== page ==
The Equal Opportunities Commission had argued that the standard of proof required of an employer seeking to rely on the defence. The Commission's position was that the employers had to show "that there is no other way of protecting [the] woman other than" by subjecting her to the detriment complained of, and that that must be demonstrated by reference to an absolute standard, irrespective of any limits on the employer's knowledge or understanding of the safety risk.
Slynn J. rejected the Equal Opportunities Commission's argument on the standard of proof, that that the employers needed to show that there was no other way of protecting the woman saying it was enough that an employer only needed to show that the act complained of was necessary on the information available.
The Eat upheld the ET's decision that that Amnesty's argument that the Claimant could not safely be sent to Chad could not be supported (the interviewing panel was satisfied she could and therefore the Tribunal could conclude that the Claimant's appointment would not be in breach of s. 2 (1).
Regarding the allegation of indirect discrimination:S. 1 (1A) of the 1976 Act states:
"A person also discriminates against another if .. he applies to that other a provision, criterion or practice ('PCP')which he applies or would apply equally to persons not of the same race or ethnic or national origins as that other, but -
(a) which puts or would put persons of the same race or ethnic or national origins as that other at a particular disadvantage when compared with other persons,
(b) which puts that other at that disadvantage, and
(c) which he cannot show to be a proportionate means of achieving a legitimate aim."
The PCP was the conflict of interest policy that the Claimant argued precluded her from applying for jobs in Sudan and Amnesty's first argument was that the wrong pool was used by the ET for the PCP. It limited the pool to those applying for the researcher post for Sudan instead of all applicants for researcher posts. The conflict of interest policy being a general Amnesty policy, and not one limited to Sudan.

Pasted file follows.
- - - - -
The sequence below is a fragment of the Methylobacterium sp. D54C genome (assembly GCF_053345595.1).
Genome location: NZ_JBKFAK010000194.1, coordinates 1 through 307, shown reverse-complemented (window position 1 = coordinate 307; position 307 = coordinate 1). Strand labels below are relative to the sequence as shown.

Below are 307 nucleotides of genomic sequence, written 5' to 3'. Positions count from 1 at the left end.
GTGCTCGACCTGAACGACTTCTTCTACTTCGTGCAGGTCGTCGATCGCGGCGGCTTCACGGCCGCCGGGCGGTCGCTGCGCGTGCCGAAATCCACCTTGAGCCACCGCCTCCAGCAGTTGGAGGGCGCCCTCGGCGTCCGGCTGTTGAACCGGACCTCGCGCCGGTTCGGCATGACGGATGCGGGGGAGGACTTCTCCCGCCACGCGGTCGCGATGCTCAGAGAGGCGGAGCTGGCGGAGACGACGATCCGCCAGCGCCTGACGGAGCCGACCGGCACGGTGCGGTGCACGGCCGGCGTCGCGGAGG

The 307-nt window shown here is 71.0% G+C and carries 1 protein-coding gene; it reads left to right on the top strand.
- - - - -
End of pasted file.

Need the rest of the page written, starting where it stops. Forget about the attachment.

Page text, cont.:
Mr Epstein agreedent that the reference to the "pool" was a red herring and the EAT accepted that the Tribunal was right to focus on the application of the conflict of interest policy in the Claimant's particular case.
Constructive Dismissal was also claimedFor this to succeed the claimant needed to show that under s. 95 (1) (c) of the Employment Rights Act 1996 she was Amnesty's actions entitled her to resign without notice. This needs showing that the employer committed a repudiatory breach of the contract of employment.
Known as the "Malik term" implied into the contract of employment by default saying,
The EAT found that where (as per Elias J. in Hagen v ICI Chemicals and Polymers Ltd ) the 'Malik' term of the breach of the breach and damage of relationship was shown,then it must also act as a repudiation of the contract.
The EAT stressed that discriminating did not necessarily mean committing a repudiatory breach of contract, although this was mostly the case.
The EAT did not believe Amnesty had acted 'in a manner likely to destroy or seriously damage the relationship of trust and confidence between himself and the employee'(Malik) even if she 'may have been very disappointed and upset'. This was different to the situation in Malik. Amnesty had acted seriously, had not intentionally set to discriminate against the claimant and had encouraged her to apply for other jobs. The EAT therefore rejected the claim of unfair dismissal.